Distinguished as a teacher and writer in the field of pathology — both medical and surgical - Boyd was acclaimed by thousands of medical students wherever English was read.
His early education in Glasgow and at Trent College in Derby prepared him for entry into the University of Edinburgh where he graduated MB ChB in 1908 and MD in 1911. The following year he took his qualification in psychiatry. He never gave up his interest in the human nervous system, and was an admirer of the pioneer work of Rio-Hortega and the Spanish school.
After serving for a year in a field ambulance with the RAMC he accepted the chair of pathology at the University of Manitoba in Winnipeg, following by twenty years the gifted Frank Fairchild Wesbrook, a Cambridge colleague of Sherrington, and first full-time professor, unpaid! Boyd loved to reminisce about his own occupancy of the professorship, and hoped that his early students had long since forgiven him his initial lectures. He claimed to have prepared these on the ocean liner taking him to Canada, and once established in Winnipeg he said he was only one lecture ahead of his students!
Whatever his beginnings as a teacher of pathology, three generations of students came to know him as an engaging lecturer -witty, wise and never petty. He was a showman with a flair for understatement — asking more questions on a subject than he could possibly answer. He saw himself as a humble fellow student, but his elegant turn of phrase gave him away. To say that he was ‘the students’ friend’ would be too trite. Students in Winnipeg (1915 — 1937), Toronto (1937 — 1951), and finally in Vancouver (1951-1954) worshipped him, as their philosopher sent to make pathology thrilling and meaningful. He never disappointed them.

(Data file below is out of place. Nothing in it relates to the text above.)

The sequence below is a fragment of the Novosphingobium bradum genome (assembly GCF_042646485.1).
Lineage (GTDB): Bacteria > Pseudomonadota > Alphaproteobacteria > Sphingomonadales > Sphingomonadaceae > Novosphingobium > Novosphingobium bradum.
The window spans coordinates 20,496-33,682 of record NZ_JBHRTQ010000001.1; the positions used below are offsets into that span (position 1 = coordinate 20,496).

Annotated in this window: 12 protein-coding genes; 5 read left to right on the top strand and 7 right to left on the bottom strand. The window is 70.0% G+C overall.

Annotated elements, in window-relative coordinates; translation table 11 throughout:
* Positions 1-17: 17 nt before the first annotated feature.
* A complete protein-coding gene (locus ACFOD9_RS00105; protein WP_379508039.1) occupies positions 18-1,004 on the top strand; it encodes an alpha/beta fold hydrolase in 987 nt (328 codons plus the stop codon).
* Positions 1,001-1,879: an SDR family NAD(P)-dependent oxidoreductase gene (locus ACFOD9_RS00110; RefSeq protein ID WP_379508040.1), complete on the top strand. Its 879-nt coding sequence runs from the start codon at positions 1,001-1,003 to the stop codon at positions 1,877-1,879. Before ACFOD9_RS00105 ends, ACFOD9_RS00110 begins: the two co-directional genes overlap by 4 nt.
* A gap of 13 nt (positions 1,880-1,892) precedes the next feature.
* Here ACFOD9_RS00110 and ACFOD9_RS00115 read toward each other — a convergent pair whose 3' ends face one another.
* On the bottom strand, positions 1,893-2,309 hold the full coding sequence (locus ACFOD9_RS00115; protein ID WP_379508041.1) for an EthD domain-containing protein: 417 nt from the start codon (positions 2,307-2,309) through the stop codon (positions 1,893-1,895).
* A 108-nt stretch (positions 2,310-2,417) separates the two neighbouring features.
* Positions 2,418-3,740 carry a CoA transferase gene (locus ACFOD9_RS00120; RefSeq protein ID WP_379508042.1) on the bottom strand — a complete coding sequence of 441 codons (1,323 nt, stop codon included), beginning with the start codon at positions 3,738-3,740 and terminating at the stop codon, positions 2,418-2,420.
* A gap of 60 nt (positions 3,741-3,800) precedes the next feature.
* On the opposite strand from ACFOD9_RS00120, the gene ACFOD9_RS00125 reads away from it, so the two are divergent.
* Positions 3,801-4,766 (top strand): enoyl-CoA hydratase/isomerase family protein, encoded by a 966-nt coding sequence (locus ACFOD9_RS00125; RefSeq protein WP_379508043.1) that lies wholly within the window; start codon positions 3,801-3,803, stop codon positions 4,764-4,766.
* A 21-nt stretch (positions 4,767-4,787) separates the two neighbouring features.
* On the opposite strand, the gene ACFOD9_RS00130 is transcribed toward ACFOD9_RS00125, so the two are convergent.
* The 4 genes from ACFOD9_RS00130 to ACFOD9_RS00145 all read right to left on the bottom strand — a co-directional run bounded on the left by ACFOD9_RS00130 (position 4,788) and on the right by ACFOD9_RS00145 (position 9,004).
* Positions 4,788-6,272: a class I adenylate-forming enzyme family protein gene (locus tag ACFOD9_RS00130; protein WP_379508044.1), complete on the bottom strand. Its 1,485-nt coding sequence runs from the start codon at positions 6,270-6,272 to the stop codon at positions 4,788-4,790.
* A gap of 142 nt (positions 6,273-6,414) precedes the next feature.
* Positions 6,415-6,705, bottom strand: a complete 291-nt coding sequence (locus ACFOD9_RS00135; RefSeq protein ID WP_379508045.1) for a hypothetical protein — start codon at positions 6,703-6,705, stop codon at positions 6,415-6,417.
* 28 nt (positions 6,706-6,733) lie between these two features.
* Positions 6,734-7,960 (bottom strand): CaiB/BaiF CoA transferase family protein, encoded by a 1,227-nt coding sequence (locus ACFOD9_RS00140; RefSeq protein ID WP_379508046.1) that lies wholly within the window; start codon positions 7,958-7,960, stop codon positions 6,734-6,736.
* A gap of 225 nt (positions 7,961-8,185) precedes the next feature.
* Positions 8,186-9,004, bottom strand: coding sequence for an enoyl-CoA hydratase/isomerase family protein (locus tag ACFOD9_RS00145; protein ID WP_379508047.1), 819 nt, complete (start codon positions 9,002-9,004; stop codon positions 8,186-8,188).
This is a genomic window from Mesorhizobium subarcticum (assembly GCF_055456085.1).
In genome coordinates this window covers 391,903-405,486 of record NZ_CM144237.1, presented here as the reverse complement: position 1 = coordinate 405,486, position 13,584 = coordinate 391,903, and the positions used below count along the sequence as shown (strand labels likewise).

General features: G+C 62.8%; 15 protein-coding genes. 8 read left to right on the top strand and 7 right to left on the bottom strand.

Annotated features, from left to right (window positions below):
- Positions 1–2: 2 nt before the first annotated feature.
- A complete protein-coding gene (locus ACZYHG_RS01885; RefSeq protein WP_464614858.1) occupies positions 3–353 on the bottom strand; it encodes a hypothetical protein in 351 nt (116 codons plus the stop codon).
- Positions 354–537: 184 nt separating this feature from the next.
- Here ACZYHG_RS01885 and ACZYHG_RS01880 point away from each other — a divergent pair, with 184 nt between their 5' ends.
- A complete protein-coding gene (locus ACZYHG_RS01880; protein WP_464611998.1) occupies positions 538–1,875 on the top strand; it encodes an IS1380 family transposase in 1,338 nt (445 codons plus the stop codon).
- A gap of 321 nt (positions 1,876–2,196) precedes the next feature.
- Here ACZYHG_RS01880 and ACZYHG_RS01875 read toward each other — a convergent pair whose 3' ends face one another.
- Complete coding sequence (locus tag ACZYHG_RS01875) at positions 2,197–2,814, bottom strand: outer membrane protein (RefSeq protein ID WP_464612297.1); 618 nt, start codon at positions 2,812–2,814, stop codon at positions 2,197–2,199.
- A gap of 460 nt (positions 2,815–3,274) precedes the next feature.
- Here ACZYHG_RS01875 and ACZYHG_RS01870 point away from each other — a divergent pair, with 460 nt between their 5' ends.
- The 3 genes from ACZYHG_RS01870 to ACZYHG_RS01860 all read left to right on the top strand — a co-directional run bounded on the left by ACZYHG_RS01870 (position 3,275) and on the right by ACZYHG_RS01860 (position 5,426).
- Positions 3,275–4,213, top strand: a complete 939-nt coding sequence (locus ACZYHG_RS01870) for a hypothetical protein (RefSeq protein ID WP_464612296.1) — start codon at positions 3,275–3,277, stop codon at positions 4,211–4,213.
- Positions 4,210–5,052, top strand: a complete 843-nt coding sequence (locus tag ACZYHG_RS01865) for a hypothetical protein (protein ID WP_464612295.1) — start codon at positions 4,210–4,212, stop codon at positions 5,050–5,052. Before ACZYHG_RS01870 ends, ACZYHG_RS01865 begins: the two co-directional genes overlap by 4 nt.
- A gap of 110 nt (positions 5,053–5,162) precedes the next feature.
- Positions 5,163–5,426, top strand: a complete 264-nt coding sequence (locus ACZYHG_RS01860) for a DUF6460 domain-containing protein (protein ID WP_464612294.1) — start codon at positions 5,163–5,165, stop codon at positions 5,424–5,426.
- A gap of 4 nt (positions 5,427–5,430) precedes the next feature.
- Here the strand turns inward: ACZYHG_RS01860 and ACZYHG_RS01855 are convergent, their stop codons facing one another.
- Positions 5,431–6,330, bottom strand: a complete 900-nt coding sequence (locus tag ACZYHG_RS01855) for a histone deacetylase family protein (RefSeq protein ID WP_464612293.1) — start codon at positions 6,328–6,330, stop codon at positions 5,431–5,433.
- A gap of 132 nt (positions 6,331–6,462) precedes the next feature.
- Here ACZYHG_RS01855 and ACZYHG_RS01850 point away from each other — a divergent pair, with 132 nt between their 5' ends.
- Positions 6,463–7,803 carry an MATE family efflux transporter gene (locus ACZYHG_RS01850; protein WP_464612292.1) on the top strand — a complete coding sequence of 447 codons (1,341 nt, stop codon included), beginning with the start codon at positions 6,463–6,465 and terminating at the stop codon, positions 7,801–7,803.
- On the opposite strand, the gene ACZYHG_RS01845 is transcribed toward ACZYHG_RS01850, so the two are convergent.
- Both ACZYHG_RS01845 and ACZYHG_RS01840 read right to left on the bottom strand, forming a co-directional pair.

Boyd wrote volumes for surgeons (1925), internists (1931), and then his Textbook of Pathology: Introduction to Medicine in 1932. It went into its eighth edition when he was 85 years of age. There can have been few students who were not transported by the beauty and appositeness of his prose.
A keen interest in pathology museums brought Boyd into contact with Maude Abbott and other Oslerians. Four such teaching facilities bear his name in North America. The superb library of the Academy of Medicine in Toronto was named in his honour. Honorary degrees and decorations pleased ‘the Professor’ but did not change his sterling simplicity. He was a particularly ‘unsplenetic’ man, and had no time for jealous gossip.
He suffered the removal of a parotid cancer during his busy life, and blindness at the end. Nevertheless he was a most buoyant soul, of the kind that makes a medical school an inspiration for young minds. In his long and happy life he was the touchstone of innumerable practitioners and researchers, generous in his praise, comforting in adversity.
* Elected under the special bye-law which provides for the election to the fellowship of "Persons holding a medical qualification, but not Members of the College, who have distinguished themselves in the practice of medicine, or in the pursuit of Medical or General Science or Literature.."
† The list of honorary degrees is too lengthy to include in entirety.
[Brit.med.J., 1979, 1, 959]